Missouri is saving some ‘solid ground’ – and helping restore the health of surface waters all the way to the Gulf of Mexico. 

In the summer of 2010, the department’s Soil and Water Conservation Program coordinated development of Missouri project proposals for the Mississippi River Basin Healthy Watersheds Initiative, or MRBI. The proposals from Missouri soil and water conservation districts resulted in 12 Missouri projects being awarded $6 million in 2010 and $28.3 million in funding over the next four years.

The MRBI is a 12-state effort funded by the USDA to address nutrient loading in the Mississippi River Basin from its source in Minnesota to its mouth in the Gulf of Mexico. Agricultural runoff containing fertilizer and other nutrients produces nuisance algal blooms in surface water that impair recreational uses, cause fish kills, and require extra treatment of local drinking water supplies. Ultimately, the runoff also contributes to a lack of oxygen downstream in the so-called "dead zone" near where the Mississippi River empties into the Gulf of Mexico. This area is the second-largest dead zone in the world.

The federal funds from USDA’s Natural Resources Conservation Service will be used along with state, local, and private funds to provide cost-share payments to help agricultural producers install conservation practices that reduce nutrient and sediment runoff from agricultural land.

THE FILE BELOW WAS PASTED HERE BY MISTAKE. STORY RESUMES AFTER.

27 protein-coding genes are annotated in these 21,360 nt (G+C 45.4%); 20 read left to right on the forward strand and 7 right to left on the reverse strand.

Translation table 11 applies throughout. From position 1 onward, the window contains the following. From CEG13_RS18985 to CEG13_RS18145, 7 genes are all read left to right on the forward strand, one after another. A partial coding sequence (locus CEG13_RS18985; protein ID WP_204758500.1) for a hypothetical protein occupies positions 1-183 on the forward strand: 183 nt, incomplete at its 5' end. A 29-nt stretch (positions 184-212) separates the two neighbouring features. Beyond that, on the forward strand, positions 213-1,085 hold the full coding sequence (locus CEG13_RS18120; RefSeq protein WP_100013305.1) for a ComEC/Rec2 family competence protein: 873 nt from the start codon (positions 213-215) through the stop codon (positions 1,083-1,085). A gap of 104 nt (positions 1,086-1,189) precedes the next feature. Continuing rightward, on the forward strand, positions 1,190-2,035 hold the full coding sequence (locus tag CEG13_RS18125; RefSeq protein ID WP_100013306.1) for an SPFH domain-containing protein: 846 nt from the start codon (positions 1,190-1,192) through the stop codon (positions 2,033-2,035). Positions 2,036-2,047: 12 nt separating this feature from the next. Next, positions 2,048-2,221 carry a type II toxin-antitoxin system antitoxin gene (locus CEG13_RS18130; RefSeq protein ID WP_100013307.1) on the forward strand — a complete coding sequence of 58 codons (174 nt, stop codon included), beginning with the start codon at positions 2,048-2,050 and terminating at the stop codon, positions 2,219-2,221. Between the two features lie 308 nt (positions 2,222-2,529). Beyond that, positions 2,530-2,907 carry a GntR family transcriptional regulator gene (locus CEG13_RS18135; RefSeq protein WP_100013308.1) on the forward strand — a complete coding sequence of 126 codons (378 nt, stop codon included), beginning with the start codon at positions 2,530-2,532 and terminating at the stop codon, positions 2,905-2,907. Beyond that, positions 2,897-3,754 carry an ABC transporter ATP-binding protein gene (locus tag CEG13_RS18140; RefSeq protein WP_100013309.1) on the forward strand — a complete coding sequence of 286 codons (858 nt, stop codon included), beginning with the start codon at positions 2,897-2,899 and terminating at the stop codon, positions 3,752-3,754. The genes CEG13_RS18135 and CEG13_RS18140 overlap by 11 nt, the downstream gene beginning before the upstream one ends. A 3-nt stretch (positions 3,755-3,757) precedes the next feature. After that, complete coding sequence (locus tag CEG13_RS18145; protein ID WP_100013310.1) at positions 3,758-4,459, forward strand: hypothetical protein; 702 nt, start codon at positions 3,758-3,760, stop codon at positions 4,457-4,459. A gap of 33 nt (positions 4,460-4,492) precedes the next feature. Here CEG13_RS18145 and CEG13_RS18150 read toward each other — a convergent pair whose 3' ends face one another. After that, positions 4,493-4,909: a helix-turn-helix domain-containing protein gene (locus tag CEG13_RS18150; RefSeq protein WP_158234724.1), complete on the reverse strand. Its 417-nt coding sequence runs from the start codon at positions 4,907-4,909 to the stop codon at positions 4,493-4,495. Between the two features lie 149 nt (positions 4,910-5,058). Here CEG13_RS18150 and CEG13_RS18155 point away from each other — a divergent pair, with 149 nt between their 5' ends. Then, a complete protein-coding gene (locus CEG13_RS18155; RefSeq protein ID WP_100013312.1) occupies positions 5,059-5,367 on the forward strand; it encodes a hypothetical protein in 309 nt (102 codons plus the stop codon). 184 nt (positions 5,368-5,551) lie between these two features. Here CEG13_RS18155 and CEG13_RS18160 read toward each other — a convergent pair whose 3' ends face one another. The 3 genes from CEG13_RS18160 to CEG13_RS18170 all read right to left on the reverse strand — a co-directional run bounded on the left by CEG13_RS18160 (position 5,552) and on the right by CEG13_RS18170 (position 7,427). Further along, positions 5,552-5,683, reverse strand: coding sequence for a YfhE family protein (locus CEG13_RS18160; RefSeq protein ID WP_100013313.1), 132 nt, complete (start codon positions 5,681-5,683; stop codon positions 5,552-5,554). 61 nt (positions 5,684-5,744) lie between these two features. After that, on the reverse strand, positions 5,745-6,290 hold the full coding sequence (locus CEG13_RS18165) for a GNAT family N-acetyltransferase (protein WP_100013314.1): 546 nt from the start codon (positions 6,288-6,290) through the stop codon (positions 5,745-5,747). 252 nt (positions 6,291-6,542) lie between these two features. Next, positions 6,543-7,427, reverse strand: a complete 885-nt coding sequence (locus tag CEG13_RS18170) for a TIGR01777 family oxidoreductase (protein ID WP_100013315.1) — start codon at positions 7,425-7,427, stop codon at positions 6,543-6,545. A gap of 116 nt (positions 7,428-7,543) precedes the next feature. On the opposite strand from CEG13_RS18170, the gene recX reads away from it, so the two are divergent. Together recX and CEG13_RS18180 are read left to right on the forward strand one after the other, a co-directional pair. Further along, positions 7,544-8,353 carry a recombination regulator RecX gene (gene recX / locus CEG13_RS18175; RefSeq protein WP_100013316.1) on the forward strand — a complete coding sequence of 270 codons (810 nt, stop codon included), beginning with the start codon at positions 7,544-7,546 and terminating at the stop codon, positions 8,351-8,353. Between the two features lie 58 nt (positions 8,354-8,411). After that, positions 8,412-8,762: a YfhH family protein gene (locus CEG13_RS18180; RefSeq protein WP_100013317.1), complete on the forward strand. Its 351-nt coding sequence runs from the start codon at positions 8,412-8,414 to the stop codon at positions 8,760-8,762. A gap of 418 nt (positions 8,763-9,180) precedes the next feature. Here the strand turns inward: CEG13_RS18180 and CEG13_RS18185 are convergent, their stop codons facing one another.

The Soil and Water Conservation Program helped the districts develop their MRBI project proposals and provided $500,000 in state nonfederal match to leverage the federal MRBI funds. For each district interested in applying, SWCP developed a project proposal template populated with information such as water quality data, impaired waters, TMDLs, historical cost-share payments made to producers in each county, existing watershed groups, and watershed management plans. The state’s funding will primarily help pay for a portion of the cost of edge-of-field and in-stream monitoring to measure the effectiveness of each project to reduce nutrient and sediment runoff.  

This map can be used interactively to show how much money each project in Missouri will receive. Place your mouse over the 12 watershed regions to find out more information.  We also have a PDF of this data available.

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